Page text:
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Advancements on Health Workforce Issues

Minister Holland welcomes the establishment of Health Workforce Canada, and B.C. launches its new Allied Health Strategic Plan. On that, and more, here is your Syntax Weekly Health Round-Up.

On the Hill

  • MPs wrap up the fall session this week with much left to be done when they return from the holiday break on January 29, 2024. Due up in the new year will be legislation to advance pharmacare. Despite the delay of the pharmacare legislation that was promised to come forward this fall, Liberal and NDP MPs have remained positive about ongoing negotiations and the Bill that will come forward.
  • At committee, the Standing Committee on Health continued its study on the Opioid Crisis and its study of Medicago. MPs have until December 15 to submit their witness lists for the study on the opioid crisis.

Around Government 

  • Health Minister Mark Holland unveiled the official rollout for the full $13-billion Canadian Dental Care Plan (CDCP), expanding the initial interim program that sent rebate cheques directly to eligible families with children under the age of 12. As the program is implemented, coverage will first be extended to seniors and then all children under the age of 18, before being fully implemented for all families earning less than $90,000 by 2025. Oral health care services covered under the CDCP include scaling, polishing, exams, x-rays, fillings, and removable dentures. The CDCP will reimburse eligible expenses, with a co-pay applied on a means-tested basis (40 per cent for family net incomes between $70,000-$79,999, and 60 per cent for family net incomes between $80,000-$89,999).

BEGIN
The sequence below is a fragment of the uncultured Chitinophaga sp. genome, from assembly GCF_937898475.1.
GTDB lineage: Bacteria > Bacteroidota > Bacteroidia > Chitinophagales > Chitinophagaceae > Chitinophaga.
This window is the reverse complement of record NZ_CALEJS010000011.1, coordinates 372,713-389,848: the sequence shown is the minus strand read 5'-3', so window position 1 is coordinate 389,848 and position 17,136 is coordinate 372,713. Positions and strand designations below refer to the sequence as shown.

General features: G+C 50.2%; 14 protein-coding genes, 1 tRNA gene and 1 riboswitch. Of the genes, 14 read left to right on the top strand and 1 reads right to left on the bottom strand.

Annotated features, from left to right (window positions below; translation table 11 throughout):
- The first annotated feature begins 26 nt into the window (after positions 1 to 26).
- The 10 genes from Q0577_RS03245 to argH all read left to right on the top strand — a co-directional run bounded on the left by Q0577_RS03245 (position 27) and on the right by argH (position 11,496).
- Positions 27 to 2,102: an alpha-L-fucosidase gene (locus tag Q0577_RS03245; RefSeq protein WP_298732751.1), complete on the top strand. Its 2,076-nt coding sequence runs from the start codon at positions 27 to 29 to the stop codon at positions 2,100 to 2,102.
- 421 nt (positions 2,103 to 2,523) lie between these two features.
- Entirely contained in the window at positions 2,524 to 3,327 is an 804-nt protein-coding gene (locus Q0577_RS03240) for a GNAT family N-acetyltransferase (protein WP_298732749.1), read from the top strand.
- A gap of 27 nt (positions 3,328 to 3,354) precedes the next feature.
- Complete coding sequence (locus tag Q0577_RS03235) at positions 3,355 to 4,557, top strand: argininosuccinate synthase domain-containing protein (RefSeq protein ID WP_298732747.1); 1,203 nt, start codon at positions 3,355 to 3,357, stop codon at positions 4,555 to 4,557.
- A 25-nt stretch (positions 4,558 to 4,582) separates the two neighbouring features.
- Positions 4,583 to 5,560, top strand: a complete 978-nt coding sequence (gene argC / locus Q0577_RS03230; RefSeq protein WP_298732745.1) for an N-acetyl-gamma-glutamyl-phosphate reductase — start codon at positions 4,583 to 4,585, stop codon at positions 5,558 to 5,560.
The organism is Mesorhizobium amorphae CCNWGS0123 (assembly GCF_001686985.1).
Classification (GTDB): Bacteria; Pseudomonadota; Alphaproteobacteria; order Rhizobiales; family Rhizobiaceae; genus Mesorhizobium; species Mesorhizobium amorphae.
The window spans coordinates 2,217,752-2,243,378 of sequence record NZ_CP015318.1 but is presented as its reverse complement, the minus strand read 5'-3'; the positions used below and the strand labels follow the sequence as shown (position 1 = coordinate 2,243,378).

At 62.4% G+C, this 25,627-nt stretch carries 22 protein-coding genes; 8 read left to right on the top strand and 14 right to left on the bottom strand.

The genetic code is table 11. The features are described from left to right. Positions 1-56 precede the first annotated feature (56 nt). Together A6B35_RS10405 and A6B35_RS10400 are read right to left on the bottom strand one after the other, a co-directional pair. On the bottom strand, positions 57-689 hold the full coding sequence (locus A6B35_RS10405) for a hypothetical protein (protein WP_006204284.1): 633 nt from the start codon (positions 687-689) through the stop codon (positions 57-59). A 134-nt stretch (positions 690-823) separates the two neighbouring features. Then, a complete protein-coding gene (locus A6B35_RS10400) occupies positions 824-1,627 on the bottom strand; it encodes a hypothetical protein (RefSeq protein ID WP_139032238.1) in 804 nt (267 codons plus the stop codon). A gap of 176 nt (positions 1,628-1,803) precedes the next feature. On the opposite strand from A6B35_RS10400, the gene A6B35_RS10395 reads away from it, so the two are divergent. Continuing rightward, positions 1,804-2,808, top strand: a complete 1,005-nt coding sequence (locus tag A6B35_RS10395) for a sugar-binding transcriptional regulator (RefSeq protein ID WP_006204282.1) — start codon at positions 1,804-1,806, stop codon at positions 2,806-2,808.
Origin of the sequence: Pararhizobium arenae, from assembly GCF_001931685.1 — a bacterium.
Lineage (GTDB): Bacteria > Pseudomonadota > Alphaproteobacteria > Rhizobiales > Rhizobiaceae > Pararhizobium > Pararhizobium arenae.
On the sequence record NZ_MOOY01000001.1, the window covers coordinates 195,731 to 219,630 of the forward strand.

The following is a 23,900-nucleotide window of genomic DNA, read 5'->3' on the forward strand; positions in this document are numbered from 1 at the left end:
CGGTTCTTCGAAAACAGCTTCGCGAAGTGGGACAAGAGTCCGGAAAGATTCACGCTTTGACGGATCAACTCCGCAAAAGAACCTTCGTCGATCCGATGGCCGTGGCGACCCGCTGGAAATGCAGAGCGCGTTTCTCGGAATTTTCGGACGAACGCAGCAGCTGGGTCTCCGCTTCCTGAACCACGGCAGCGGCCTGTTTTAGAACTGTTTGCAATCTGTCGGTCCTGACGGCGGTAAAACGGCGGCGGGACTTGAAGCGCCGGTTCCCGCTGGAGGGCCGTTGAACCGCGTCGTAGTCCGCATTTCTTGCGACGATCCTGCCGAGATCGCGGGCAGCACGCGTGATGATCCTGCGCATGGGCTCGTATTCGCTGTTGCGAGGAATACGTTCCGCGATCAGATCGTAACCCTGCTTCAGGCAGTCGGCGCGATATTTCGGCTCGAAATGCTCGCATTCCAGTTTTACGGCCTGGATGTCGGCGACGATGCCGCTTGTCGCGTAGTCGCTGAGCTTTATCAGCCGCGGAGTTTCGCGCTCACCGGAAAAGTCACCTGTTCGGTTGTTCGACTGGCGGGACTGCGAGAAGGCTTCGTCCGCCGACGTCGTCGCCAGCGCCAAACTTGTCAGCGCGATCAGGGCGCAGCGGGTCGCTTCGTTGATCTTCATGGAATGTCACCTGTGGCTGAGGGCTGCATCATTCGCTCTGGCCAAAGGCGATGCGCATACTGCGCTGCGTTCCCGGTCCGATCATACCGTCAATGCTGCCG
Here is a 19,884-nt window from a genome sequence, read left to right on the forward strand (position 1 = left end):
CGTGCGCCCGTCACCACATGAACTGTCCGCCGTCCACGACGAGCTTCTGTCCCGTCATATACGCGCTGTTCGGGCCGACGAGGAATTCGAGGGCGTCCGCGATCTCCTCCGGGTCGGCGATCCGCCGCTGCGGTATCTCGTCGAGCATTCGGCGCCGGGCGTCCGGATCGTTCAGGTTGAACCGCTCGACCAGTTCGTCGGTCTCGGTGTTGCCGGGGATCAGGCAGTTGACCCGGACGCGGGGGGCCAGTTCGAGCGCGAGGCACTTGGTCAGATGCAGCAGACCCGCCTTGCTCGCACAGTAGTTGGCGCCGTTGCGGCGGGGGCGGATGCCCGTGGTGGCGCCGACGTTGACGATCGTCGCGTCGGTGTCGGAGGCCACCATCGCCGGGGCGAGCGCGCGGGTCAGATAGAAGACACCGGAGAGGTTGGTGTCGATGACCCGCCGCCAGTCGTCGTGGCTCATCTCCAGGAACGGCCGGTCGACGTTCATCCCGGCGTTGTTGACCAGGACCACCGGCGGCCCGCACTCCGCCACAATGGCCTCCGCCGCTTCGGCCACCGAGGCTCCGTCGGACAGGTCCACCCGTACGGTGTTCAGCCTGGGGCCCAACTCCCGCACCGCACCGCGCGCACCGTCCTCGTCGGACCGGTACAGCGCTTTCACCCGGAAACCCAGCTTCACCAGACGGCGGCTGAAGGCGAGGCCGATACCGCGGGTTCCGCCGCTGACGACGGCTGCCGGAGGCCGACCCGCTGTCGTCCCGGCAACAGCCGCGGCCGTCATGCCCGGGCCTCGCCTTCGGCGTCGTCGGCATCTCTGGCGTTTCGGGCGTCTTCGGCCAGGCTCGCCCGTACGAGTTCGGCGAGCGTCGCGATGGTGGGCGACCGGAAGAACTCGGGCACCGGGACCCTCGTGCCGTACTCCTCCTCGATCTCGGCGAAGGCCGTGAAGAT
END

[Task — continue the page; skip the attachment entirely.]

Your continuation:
• To support the health workforce, Health Minister Mark Holland announced $3.5 million over five years to the Royal College of Physicians and Surgeons of Canada (RCPSC) to develop a National Plan for Health Workforce Well-Being to help improve retention. Minister Holland also announced $1.49 million to the RCPSC to expand and expedite the specialist Practice Eligibility Route to get more internationally trained health professionals into Canada, quicker.
  • The Patented Medicine Prices Review Board (PMPRB) released its latest CompassRx report, focusing on the 2021-22 fiscal year, showing that the 10 highest-cost drugs reimbursed by public drug plans were rare-disease treatments with annual treatment costs of over $250,000.
  • Labour Minister Seamus O’Regan announced the appointments of Tara Peel and Dave Kramer to the Canadian Centre for Occupational Health and Safety Council of Governors.

Around the Dominion

  • In Quebec, Premier François Legault has said talks are at a standstill with the healthcare sector to end ongoing strikes, asserting that the health workers have opposed provincial requests for flexibility. The Common Front, which represents healthcare workers as well as nearly 100,000 teachers, wrapped up its seven-day strike on Thursday and has said it plans to launch an unlimited strike in January if it fails to reach an agreement with the province. Treasury Board President Sonia LeBel remains confident an agreement will be reached by the end of the year.
  • The Government of Saskatchewan announced it is launching a pharmacy care pilot project in Swift Current. Under the pilot project, patients of a local family physician clinic will be able to seek care for management of chronic obstructive pulmonary disease (COPD), underactive thyroid, and Warfarin medication management from a local Shoppers Drug Mart pharmacy. Patients of a local psychiatrist will also be able to seek care for mental health management at the pharmacy. The pharmacy will also accept appointments or walk-in patients who meet the criteria for the one-year pilot.
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